Homes destroyed, thousands evacuated as volcano erupts in Canary Islands
Daniel Harries


The Canary Islands' first volcanic eruption in 50 years has forced the evacuation of more than 5,000 people, including 500 tourists, and destroyed about 100 houses, officials said on Monday.

The volcano erupted on Sunday, shooting lava hundreds of meters into the air, engulfing houses and forests and sending molten rock towards the Atlantic Ocean over a sparsely populated area of La Palma, the most northwestern island in the Canaries archipelago.



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No fatalities have been reported but the volcano was still active on Monday. Pictures showed heavy smoke coming from the volcano and houses burning.

Officials said they were hopeful they would not need to evacuate any more people.

"The lava is moving towards the coast and the damage will be material. According to experts, there are about 17 million to 20 million cubic meters of lava," regional president Angel Victor Torres told Cadena Ser radio.

The lava flow has destroyed about 100 houses so far, Mariano Hernandez, president of La Palma's council, told Cadena Ser.

About 20 houses were engulfed in the village of El Paso along with sections of roads, Mayor Sergio Rodriguez told state broadcaster TVE. The lava was spreading through neighboring villages, putting hundreds more at risk, he said.


Tourists evacuated 

A group of 360 tourists was evacuated by boat to Tenerife from the beach resort of Puerto Naos, ferry operator Fred Olsen said, and more could be transferred later in the day.

Despite the destruction, Tourism Minister Reyes Maroto told Canal Sur radio the eruption should be seen as an opportunity to entice visitors to the island.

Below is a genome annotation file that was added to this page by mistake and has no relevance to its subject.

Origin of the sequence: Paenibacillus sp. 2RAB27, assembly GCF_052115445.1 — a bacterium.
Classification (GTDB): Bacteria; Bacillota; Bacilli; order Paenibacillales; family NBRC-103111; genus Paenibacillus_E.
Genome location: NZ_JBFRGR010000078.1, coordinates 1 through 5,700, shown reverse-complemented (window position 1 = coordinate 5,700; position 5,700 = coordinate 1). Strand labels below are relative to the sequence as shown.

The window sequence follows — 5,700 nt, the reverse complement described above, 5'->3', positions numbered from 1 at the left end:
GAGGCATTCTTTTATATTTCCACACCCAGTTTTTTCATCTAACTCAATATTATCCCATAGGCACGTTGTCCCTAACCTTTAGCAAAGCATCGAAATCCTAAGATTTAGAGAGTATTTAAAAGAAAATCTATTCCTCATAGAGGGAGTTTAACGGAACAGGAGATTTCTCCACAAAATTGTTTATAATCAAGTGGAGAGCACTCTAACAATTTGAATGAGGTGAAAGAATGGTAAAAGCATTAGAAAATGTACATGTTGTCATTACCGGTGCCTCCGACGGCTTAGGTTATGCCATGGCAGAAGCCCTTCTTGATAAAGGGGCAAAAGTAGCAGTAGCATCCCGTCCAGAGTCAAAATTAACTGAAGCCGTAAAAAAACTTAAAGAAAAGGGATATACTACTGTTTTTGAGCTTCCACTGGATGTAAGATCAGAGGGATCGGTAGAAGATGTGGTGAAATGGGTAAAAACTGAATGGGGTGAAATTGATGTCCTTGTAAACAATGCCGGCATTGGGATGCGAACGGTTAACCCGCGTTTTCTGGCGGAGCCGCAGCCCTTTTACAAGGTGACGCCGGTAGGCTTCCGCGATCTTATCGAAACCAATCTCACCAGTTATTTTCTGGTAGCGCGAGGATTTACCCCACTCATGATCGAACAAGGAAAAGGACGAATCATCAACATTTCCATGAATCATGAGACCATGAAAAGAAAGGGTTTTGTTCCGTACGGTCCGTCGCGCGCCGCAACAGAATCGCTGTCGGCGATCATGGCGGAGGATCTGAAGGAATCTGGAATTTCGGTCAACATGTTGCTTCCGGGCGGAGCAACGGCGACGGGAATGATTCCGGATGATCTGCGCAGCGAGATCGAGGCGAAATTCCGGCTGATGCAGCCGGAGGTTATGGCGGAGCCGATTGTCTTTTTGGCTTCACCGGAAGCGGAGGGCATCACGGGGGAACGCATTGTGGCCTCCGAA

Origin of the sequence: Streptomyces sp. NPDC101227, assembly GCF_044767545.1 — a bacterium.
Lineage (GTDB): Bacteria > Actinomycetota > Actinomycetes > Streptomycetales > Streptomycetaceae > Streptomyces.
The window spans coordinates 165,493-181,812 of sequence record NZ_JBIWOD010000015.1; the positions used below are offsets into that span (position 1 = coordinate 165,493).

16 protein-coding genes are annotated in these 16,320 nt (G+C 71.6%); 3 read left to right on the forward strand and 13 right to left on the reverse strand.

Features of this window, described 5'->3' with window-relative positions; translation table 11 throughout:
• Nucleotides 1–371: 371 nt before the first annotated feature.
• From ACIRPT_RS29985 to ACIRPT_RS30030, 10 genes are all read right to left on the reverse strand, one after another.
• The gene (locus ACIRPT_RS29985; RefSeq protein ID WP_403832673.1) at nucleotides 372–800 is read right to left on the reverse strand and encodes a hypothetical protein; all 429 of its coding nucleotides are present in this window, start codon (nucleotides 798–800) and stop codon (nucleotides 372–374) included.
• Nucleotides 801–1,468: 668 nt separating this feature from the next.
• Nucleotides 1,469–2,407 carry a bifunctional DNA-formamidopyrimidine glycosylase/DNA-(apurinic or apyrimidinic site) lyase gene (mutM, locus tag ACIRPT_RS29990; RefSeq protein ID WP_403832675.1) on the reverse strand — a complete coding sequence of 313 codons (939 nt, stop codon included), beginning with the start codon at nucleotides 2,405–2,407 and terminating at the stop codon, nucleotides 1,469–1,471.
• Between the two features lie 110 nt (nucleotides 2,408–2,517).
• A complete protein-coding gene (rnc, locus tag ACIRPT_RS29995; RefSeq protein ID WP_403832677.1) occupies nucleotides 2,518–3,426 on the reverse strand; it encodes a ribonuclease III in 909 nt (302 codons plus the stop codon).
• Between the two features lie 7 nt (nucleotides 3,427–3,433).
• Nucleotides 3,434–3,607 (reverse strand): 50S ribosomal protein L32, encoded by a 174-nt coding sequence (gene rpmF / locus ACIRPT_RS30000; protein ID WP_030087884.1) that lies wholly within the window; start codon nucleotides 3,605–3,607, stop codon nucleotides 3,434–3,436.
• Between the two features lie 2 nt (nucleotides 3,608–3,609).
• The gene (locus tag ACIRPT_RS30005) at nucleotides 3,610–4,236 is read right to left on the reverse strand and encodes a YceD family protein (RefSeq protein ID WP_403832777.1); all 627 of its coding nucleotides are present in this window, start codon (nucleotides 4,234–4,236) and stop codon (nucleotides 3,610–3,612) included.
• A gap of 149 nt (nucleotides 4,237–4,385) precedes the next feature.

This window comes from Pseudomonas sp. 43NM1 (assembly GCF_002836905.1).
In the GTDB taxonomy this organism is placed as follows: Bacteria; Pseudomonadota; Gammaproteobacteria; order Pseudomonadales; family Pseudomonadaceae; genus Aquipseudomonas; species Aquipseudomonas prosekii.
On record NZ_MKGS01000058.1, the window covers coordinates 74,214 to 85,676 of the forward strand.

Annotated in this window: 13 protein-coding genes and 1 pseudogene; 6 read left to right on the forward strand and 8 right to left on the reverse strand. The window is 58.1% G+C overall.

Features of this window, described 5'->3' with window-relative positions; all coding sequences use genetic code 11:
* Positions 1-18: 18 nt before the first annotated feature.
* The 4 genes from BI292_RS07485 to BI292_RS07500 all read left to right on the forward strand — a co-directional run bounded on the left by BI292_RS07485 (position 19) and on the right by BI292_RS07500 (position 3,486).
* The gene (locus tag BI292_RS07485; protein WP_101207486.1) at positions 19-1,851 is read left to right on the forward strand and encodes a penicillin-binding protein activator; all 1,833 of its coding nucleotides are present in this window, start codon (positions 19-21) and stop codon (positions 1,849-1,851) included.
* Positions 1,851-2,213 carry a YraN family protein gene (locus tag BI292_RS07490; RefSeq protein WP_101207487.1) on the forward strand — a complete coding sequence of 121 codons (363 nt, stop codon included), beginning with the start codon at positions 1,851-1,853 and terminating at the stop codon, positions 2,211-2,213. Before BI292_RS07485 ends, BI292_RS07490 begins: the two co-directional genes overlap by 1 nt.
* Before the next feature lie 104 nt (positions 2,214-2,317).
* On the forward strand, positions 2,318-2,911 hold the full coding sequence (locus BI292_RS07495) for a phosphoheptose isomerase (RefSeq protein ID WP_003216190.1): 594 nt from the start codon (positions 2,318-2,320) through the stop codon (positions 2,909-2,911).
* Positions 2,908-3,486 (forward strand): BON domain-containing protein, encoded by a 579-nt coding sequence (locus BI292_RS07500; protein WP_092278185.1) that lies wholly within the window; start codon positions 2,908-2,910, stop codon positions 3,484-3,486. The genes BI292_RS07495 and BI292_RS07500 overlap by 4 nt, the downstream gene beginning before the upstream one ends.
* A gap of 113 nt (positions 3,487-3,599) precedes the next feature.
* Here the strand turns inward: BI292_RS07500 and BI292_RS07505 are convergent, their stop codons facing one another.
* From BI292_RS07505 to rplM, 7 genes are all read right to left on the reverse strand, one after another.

"The island is open, if your hotel is affected we will find you another one," she said. "Make the most of this opportunity to enjoy what nature has brought us."

Volcanologist Nemesio Perez said it was unlikely there would be any fatalities, as long as no one behaved recklessly.


Lava flows behind houses following the eruption of a volcano in the Cumbre Vieja national park. /Reuters/Borja Suarez

Lava flows behind houses following the eruption of a volcano in the Cumbre Vieja national park. /Reuters/Borja Suarez


La Palma had been on high alert after thousands of tremors were reported over a week in the Cumbre Vieja national park, which hosts a chain of volcanoes that last had a major eruption in 1971 and is one of the Canaries' most active volcanic regions.

One man was killed in 1971 as he took photographs near the lava flows. A submarine eruption occurred about 10 years ago close to the islands but caused little damage.

Spain's Prime Minister Pedro Sanchez arrived in La Palma on Sunday to coordinate with regional authorities and said citizens could "rest easy." He was due to visit the affected areas later on Monday.

Emergency services said it was unclear what path the lava would take to the ocean. Authorities have evacuated people with mobility issues from several coastal towns, including the Puerto Naos resort.

Airspace around the Canaries remained open with no visibility problems, the Enaire civil air authority said. Local airline Binter canceled four flights but said it would resume its service later on Monday.


(Video editor: Pedro Duarte)

Source(s): Reuters

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